FEATURE: Original Ash Ketchum English VA Veronica Taylor on the End of a Pokémon Era
Ash Ketchum would change her life...in more ways than one
“The first episode I probably did…six times.”
It’s been almost 25 years since Veronica Taylor landed the role of a kid named Ketchum in the North American dub of the Pokémon anime after auditioning for the role around April of 1998. But she remembers very clearly the half dozen or so times she recorded (and re-recorded and re-re-recorded) that premiere episode: “Because they changed Ash’s name (It was originally Casey Ketchum.) Then they changed it to ‘Poke-aye-mon’ so we had to go back because we used to say ‘Poke-a-mon.’” But eventually, they got “Pokemon - I Choose You!” to the finish line, where it would change pop culture as we know it.
It would also change Taylor’s life, too. To say that Ash Ketchum, the prodigal son of the Pokémon franchise, is the role most closely associated with her career is an understatement. When Taylor began, she was not inexperienced by any means—Even in the medium of anime, she played roles in Slayers, an early dub of the Yu Yu Hakusho: Poltergeist Report movie, and, perhaps most interestingly, the immensely tragic Grave of the Fireflies But it was her voice as Ash Ketchum that would become a calling card, “the greatest responsibility of my life,” Taylor said, and one that “changed the trajectory of how I want to be in the world.”
Images via Pokèmon TV
Back in 1998, it started like many other jobs. Her introduction to Ash (named Satoshi in the original version) was through a short Japanese video clip. The role she was asked to provide was meant to match “as closely to the character as we possibly could be,” said Taylor.
Taylor was a trained actress, something that allowed her to quickly embody Ash and deliver: “...there really was no time. And I would say, in most anime I work on, there's no time for kind of goofing off or chatting about stuff or finding it. They just want you to get in and get the lines done and get out because you are on an hourly rate, and they're on a tight schedule. I think the skill you have as an actor is to be able to just be in the moment and really focus on what you're doing so that you can bring out the best possible performance.”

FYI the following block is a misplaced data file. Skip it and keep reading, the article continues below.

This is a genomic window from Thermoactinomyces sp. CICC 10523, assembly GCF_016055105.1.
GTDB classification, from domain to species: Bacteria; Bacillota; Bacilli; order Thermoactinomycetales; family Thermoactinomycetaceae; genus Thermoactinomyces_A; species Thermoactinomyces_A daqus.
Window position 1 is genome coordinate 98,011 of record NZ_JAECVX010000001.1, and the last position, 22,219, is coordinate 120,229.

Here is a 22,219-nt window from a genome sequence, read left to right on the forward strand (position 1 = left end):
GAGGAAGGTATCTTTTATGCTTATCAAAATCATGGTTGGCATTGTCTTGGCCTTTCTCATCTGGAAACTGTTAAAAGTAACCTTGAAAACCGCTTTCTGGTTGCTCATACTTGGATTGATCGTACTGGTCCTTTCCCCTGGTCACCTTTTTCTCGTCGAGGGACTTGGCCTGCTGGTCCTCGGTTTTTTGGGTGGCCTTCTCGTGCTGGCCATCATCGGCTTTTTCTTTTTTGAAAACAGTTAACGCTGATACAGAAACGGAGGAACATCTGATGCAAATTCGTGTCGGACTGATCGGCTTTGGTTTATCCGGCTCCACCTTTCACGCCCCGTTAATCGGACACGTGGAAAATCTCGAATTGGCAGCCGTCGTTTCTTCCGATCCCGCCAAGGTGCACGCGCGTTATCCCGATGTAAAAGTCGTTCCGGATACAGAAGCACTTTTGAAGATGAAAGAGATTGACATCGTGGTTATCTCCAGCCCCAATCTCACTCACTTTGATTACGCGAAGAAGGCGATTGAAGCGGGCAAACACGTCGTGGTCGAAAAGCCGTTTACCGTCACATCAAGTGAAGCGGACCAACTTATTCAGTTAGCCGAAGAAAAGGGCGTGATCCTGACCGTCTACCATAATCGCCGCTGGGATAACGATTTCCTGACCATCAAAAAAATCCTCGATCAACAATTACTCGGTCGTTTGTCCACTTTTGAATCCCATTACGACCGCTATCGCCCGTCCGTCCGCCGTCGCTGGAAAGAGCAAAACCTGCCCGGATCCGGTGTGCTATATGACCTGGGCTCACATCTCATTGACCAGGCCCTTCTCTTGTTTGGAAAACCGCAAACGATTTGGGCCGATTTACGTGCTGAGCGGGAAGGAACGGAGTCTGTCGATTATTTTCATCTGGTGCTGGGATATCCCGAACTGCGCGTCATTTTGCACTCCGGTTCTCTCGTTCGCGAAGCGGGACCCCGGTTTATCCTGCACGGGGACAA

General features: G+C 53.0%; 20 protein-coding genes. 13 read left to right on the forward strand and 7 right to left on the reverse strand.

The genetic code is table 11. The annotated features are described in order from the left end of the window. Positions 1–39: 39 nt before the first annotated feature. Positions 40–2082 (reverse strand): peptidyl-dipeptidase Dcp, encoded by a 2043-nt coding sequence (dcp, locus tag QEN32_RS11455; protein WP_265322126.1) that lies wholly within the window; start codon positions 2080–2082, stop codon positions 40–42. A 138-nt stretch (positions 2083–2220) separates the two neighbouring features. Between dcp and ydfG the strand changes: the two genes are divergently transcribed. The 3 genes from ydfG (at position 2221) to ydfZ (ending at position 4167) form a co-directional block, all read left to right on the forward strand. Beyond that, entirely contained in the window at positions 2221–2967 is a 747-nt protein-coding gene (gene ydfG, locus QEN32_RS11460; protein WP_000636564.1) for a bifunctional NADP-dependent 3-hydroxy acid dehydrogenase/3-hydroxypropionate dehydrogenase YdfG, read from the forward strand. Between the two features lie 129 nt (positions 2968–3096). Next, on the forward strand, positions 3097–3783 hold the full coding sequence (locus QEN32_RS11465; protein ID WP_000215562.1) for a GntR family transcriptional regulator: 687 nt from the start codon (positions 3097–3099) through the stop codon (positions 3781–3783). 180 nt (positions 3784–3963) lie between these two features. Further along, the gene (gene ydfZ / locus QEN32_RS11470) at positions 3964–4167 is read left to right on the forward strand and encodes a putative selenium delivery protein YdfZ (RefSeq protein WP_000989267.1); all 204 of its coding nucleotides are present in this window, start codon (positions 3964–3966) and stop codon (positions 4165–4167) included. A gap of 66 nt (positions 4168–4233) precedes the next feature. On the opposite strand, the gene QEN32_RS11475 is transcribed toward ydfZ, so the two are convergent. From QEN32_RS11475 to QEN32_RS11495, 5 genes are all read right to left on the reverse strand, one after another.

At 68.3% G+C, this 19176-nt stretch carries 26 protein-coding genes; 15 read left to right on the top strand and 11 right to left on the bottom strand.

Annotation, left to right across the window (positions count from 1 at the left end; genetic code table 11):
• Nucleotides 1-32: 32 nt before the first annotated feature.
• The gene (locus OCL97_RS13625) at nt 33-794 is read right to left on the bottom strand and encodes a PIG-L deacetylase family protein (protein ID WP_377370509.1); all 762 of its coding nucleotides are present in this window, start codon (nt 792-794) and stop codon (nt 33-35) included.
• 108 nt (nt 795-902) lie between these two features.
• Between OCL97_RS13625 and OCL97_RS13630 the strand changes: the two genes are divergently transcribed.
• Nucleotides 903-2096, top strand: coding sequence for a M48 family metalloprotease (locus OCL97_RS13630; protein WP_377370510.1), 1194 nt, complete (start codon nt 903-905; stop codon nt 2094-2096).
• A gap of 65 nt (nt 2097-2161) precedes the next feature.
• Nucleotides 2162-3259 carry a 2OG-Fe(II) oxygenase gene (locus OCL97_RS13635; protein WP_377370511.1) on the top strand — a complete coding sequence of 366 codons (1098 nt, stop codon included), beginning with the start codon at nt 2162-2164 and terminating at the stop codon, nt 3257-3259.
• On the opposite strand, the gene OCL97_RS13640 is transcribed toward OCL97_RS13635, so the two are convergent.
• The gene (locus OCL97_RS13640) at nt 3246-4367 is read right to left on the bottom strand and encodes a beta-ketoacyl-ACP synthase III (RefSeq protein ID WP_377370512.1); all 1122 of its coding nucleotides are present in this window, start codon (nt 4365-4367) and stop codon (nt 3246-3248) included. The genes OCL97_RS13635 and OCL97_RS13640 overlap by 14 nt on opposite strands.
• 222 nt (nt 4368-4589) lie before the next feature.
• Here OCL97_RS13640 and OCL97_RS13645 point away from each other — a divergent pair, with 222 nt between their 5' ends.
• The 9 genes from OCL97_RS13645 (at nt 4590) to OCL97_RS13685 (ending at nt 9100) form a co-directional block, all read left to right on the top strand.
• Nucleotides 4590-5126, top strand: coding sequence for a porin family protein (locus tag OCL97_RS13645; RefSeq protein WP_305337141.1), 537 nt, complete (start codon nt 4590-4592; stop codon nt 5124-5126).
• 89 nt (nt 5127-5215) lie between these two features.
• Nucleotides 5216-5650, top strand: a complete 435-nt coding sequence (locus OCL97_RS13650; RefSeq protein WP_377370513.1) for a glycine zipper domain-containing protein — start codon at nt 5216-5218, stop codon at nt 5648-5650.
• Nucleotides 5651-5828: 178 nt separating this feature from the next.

Sitting in the booth as Ash Ketchum meant that when Pokémon did evolve from “the little monster collecting series that could” to full-blown Pokémania in the US, Taylor found herself on the fringes of it. “We worked on things and sometimes didn't really know where our voice was going,” said Taylor. “I wasn’t really aware of how mass-marketed [Pokemon] was.”
Even when Pokémon: The First Movie debuted a little over a year after the anime’s premiere, Taylor could only watch as it grew bigger and bigger. “I was able to go to the premiere in LA, and it was a really amazing thing to be part of and see it going on. But they didn't mention that I was there. So you know, like I was there, but it wasn't like ‘She's a star!’” Taylor explained. “You know, everything was very undercover, in a sense. So we, as the actors, were never made to feel like we were really part of it or part of the success.”
Taylor would eventually find out how huge Pokémon was around the world, but many of her favorite moments were personal ones rather than red carpet events. “I have a picture of myself with my daughter when she was really small in Times Square, and there's a giant billboard for the first movie out there. I was with my family and we're all like, ‘Oh my god, this is so exciting!’”
It wasn’t just her own family, either, that Taylor got to be a part of as Pokémon continued. Even after her role was recast when the licensing rights were bought back from 4Kids by The Pokémon Company, she found that generations of fans considered her their hero, an aspirational figure to relate their own victories too.
“I think of all the things about Pokémon that I really love and hold dear, going to conventions has been the most incredible experience of my life because I have met so many people,” said Taylor. “I've met families and I've met kids when they were 10. I see them now with their children. I've seen people coming back to see me and saying, ‘I just got out of high school. I just got out of college, I have my first job.’ I can track them all through their lives and they're such a part of my life and my family has grown because of that. It’s a great bond.”
RELATED: Lessons Ash Ketchum Taught Me in His Pokémon Journey
Though Taylor’s career has since spanned to everything from Teenage Mutant Ninja Turtles to Sailor Moon, she also found herself feeling sentimental at the recent announcement that not only had Ash become World Champion, but his anime series was finally ending. The boy who never grew up was finally walking into the sunset. But to Taylor, it never really ends. Ash’s story is our story and while our story continues, so does his.
“We all have sweated along with him through this whole journey,” said Taylor. “It's not just him out there alone. It's all of us doing it. We won the championship, we became a master. And yeah, we're not retiring. We all have to just turn our sights onto the next thing. You hit that goal. And you set the next one. Yeah, so I think he, too, will have to set the next one.”
Daniel Dockery is a Senior Staff Writer for Crunchyroll. Follow him on Twitter! His book, Monster Kids: How Pokemon Taught A Generation To Catch Them All, is available wherever books are sold.